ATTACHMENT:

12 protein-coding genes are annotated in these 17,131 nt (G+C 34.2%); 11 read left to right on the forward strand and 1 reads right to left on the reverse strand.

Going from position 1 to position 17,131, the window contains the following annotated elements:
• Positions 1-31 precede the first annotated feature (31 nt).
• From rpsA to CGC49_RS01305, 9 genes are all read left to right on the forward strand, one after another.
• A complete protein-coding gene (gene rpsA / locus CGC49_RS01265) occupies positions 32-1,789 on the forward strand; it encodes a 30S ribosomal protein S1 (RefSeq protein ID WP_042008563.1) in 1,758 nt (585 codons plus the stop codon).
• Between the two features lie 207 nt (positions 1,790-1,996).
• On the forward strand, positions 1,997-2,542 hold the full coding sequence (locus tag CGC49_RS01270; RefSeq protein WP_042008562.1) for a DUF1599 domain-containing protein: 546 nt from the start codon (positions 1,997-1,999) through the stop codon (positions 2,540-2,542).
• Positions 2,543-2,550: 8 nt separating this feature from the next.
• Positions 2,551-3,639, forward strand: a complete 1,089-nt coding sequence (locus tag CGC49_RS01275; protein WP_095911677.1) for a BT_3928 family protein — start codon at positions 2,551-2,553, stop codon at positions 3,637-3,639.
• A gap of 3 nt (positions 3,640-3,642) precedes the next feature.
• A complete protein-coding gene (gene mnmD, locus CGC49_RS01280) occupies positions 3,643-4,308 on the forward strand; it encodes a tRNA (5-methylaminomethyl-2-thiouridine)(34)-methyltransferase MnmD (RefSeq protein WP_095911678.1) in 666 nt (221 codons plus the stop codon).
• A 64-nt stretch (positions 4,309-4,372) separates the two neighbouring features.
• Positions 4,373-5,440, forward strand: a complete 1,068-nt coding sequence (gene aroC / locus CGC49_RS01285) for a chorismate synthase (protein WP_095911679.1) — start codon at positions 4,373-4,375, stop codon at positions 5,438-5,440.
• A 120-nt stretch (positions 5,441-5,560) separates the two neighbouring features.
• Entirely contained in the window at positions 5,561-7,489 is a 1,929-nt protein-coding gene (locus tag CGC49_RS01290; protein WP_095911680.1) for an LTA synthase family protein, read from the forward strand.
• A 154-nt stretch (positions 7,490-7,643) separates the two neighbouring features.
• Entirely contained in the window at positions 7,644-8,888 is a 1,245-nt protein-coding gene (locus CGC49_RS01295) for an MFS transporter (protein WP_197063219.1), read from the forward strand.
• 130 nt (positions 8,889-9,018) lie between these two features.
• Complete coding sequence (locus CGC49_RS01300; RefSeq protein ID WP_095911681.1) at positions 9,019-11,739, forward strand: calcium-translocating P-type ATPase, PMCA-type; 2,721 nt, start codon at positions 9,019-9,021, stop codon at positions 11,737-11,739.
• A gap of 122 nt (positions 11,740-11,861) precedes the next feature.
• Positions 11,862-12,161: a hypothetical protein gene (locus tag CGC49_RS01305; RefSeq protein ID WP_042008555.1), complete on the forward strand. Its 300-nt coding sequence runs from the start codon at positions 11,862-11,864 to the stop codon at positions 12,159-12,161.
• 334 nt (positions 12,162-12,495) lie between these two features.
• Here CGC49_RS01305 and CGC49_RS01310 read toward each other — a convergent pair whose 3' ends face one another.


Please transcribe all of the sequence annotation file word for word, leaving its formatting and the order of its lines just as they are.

12 protein-coding genes are annotated in these 17,131 nt (G+C 34.2%); 11 read left to right on the forward strand and 1 reads right to left on the reverse strand.

Going from position 1 to position 17,131, the window contains the following annotated elements:
• Positions 1-31 precede the first annotated feature (31 nt).
• From rpsA to CGC49_RS01305, 9 genes are all read left to right on the forward strand, one after another.
• A complete protein-coding gene (gene rpsA / locus CGC49_RS01265) occupies positions 32-1,789 on the forward strand; it encodes a 30S ribosomal protein S1 (RefSeq protein ID WP_042008563.1) in 1,758 nt (585 codons plus the stop codon).
• Between the two features lie 207 nt (positions 1,790-1,996).
• On the forward strand, positions 1,997-2,542 hold the full coding sequence (locus tag CGC49_RS01270; RefSeq protein WP_042008562.1) for a DUF1599 domain-containing protein: 546 nt from the start codon (positions 1,997-1,999) through the stop codon (positions 2,540-2,542).
• Positions 2,543-2,550: 8 nt separating this feature from the next.
• Positions 2,551-3,639, forward strand: a complete 1,089-nt coding sequence (locus tag CGC49_RS01275; protein WP_095911677.1) for a BT_3928 family protein — start codon at positions 2,551-2,553, stop codon at positions 3,637-3,639.
• A gap of 3 nt (positions 3,640-3,642) precedes the next feature.
• A complete protein-coding gene (gene mnmD, locus CGC49_RS01280) occupies positions 3,643-4,308 on the forward strand; it encodes a tRNA (5-methylaminomethyl-2-thiouridine)(34)-methyltransferase MnmD (RefSeq protein WP_095911678.1) in 666 nt (221 codons plus the stop codon).
• A 64-nt stretch (positions 4,309-4,372) separates the two neighbouring features.
• Positions 4,373-5,440, forward strand: a complete 1,068-nt coding sequence (gene aroC / locus CGC49_RS01285) for a chorismate synthase (protein WP_095911679.1) — start codon at positions 4,373-4,375, stop codon at positions 5,438-5,440.
• A 120-nt stretch (positions 5,441-5,560) separates the two neighbouring features.
• Entirely contained in the window at positions 5,561-7,489 is a 1,929-nt protein-coding gene (locus tag CGC49_RS01290; protein WP_095911680.1) for an LTA synthase family protein, read from the forward strand.
• A 154-nt stretch (positions 7,490-7,643) separates the two neighbouring features.
• Entirely contained in the window at positions 7,644-8,888 is a 1,245-nt protein-coding gene (locus CGC49_RS01295) for an MFS transporter (protein WP_197063219.1), read from the forward strand.
• 130 nt (positions 8,889-9,018) lie between these two features.
• Complete coding sequence (locus CGC49_RS01300; RefSeq protein ID WP_095911681.1) at positions 9,019-11,739, forward strand: calcium-translocating P-type ATPase, PMCA-type; 2,721 nt, start codon at positions 9,019-9,021, stop codon at positions 11,737-11,739.
• A gap of 122 nt (positions 11,740-11,861) precedes the next feature.
• Positions 11,862-12,161: a hypothetical protein gene (locus tag CGC49_RS01305; RefSeq protein ID WP_042008555.1), complete on the forward strand. Its 300-nt coding sequence runs from the start codon at positions 11,862-11,864 to the stop codon at positions 12,159-12,161.
• 334 nt (positions 12,162-12,495) lie between these two features.
• Here CGC49_RS01305 and CGC49_RS01310 read toward each other — a convergent pair whose 3' ends face one another.